Changes in Glacier and Ice Shelf Extents in a climate warming hot-spot - the Antarctic Peninsula
Keeping tabs on Ice Meting
Alison begins her PhD following 10 years of work with the British Antarctic Survey. Her role there as Geographic Data Analyst primarily involved compilation of new topographic maps for the scientists who visit these harsh environments, including fieldwork to gather aerial photographs and survey positions. Her job also included a wide range of other mapping projects, such as making maps for publication, maps to assist with logistics for Antarctic fieldwork and scientific research into changes in glacial features. Under a joint project between the US Geological Survey and British Antarctic Survey, ‘Coastal-Change and Glaciological Maps of Antarctica’ she used aerial photographs and satellite imagery, explorers’ maps and reports to map the changes in ice extent on the AP over the last century. This project finished with the delivery of the most comprehensive GIS database of changes in ice extent around the AP, three hardcopy maps showing these changes and a paper published in Science summarising the trends (Cook et al., 2005).
Before working at the British Antarctic Survey, Alison studied for an MSc in GIS at Edinburgh University, where her dissertation examined changes in volume of a glacier in Iceland using photogrammetric techniques. Prior to that, she attended St Andrews University for her degree in Geography. Growing up in Scotland, she has always had a love for the outdoors and a desire to understand the physical processes behind the formation of our landscapes.
What has your AXA fellowship brought you?
The AXA fellowship has brought me the fantastic opportunity to do a research project that I am passionate about. The Antarctic Peninsula is a “climate warming hot-spot” and contains extensive glaciers that are retreating rapidly and contributing to global sea-level rise. Currently, we know very little about these glaciers, or the processes controlling changes in their extent. The aim of my project is to fill this knowledge gap and study how and why the glaciers have changed over the past century, which will assist with predictions of how they may contribute to future sea-level rise.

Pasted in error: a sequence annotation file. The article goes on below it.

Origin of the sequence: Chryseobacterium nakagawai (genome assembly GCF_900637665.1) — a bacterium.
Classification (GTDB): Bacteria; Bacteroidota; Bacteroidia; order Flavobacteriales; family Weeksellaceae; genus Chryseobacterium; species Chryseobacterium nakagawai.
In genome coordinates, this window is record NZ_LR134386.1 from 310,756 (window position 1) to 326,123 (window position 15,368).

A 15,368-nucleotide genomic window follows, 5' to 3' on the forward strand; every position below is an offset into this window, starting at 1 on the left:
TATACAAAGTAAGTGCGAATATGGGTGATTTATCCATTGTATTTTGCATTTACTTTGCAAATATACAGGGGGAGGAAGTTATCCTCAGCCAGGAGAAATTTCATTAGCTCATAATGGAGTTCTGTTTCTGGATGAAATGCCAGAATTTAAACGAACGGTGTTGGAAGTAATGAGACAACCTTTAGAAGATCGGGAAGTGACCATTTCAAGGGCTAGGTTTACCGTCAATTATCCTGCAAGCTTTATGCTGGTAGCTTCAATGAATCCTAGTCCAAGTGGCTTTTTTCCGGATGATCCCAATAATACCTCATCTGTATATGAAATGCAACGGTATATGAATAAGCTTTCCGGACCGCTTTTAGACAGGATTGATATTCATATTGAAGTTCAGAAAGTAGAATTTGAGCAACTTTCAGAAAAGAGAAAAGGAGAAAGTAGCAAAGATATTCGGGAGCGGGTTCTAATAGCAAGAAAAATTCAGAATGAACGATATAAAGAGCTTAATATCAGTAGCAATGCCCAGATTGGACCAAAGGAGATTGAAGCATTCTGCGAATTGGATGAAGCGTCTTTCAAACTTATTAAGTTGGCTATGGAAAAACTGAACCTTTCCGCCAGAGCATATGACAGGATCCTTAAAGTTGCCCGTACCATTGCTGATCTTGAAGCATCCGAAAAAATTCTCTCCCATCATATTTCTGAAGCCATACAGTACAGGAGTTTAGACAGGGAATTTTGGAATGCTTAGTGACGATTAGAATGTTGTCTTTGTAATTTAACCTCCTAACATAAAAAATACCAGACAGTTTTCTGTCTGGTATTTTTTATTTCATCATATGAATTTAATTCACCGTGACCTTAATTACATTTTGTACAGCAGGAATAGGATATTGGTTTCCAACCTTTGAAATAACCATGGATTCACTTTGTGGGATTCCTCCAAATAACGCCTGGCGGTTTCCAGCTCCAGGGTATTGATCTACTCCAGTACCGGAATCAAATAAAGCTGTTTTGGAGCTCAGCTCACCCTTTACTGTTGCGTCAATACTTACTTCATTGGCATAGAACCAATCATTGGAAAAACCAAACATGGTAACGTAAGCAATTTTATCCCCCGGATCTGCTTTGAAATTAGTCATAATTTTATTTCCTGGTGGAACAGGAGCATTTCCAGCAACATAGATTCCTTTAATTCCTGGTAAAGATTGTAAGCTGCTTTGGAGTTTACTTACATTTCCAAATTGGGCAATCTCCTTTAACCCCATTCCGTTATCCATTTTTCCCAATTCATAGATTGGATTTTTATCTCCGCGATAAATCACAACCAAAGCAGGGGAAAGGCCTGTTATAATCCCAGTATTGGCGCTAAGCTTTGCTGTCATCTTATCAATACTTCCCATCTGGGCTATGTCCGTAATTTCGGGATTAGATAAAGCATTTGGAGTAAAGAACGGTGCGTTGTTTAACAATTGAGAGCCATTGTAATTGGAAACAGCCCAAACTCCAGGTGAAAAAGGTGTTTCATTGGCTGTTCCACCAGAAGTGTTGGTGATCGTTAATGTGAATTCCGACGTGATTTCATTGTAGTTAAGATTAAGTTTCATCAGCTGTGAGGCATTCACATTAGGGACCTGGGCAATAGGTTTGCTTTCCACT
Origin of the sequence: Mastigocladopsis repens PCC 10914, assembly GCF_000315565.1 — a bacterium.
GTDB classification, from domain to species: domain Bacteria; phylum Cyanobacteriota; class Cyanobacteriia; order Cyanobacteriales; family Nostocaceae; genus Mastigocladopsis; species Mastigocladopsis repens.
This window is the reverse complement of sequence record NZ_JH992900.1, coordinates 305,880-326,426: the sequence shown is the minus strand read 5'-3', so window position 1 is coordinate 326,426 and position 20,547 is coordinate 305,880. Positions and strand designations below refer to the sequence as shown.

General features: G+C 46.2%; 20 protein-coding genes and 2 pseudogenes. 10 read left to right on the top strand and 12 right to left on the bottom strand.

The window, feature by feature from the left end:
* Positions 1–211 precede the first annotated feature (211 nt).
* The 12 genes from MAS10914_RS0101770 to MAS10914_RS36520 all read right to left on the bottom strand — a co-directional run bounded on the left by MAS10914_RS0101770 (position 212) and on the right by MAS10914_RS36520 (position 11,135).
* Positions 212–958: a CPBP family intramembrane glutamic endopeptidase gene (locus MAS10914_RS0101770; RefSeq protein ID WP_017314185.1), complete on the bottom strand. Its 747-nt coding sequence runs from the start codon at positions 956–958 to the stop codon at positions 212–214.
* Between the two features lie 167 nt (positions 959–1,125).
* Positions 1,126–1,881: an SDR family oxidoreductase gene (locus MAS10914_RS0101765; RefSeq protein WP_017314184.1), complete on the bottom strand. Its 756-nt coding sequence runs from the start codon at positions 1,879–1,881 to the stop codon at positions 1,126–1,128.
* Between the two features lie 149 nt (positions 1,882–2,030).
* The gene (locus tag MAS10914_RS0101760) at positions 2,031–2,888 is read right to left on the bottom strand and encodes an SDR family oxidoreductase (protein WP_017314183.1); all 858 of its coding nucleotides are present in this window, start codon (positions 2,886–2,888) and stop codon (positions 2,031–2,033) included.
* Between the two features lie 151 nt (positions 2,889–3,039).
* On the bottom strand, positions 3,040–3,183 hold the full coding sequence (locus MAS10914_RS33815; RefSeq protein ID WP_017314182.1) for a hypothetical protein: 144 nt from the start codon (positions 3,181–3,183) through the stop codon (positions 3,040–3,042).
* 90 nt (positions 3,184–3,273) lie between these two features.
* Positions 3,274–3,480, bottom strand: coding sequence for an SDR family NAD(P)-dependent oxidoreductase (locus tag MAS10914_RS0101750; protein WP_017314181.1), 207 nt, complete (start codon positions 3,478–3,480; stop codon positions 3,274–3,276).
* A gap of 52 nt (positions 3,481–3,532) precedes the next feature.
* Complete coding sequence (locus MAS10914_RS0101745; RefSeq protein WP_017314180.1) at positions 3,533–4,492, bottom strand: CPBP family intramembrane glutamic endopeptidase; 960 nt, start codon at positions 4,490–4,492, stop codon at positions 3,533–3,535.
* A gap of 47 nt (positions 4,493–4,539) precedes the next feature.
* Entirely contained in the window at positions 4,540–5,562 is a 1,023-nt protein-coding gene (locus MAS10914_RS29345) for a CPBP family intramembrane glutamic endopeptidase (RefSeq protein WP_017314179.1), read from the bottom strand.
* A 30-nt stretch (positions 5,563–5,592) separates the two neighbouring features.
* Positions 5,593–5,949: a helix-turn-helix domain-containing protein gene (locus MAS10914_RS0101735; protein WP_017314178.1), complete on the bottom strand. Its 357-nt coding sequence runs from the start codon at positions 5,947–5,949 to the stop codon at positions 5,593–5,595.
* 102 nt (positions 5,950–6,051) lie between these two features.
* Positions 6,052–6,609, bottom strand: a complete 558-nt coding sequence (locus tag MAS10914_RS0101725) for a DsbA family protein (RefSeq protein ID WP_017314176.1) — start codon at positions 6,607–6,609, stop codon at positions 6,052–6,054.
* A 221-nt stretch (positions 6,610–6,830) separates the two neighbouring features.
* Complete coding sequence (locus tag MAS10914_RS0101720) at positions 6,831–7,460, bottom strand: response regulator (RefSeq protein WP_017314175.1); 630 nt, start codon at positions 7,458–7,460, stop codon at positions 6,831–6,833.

The funding has enabled me to come and study this topic as a PhD at Swansea University in Wales, joining a Glaciology group that is well-recognised for its Polar research, giving me a strong supportive environment and allowing me to develop my career within an experienced team.
With the AXA fellowship I am able to expand my knowledge by attending courses and conferences and meet with scientists internationally in this field of research. The funds have also allowed purchase of the equipment, software and data required for the interpretation of the glacier changes.
Could you describe your experiences with the AXA Research Fund community?
I began my PhD in October 2010 and have already met with other researchers who are studying various aspects of the environmental risks of climate change. AXA gave us the opportunity to get together and share ideas and report on our latest findings, and make useful contacts for future research. The AXA ‘Talent Day’ meeting at the headquarters in Paris also gave us the chance to speak to two leading scientists, Professor Hervé Le Treut and Sir Brian Hoskins, and hear about their latest research on climate-related topics. I was very impressed by this event and all the opportunities it gave us to assist with our work.
Can you briefly describe what your research project is about?
My research focuses on the extensive glaciers in the Antarctic Peninsula that are retreating rapidly and contributing to sea-level rise. We need to understand the processes controlling the changes in their extent, so I will analyse spatial patterns of change over the recent past, combined with information on changes in geometry and dynamics of the glaciers. Alongside meteorological and ocean temperature records, this will help to determine the main drivers of glacial retreat. The results will be improved predictions in likely future changes of ice shelves and marine glaciers in the Antarctic Peninsula, a region that is thought to be one of the largest contributors to current sea-level rise.
To add or modify information on this page, please contact us at the following address: email@example.com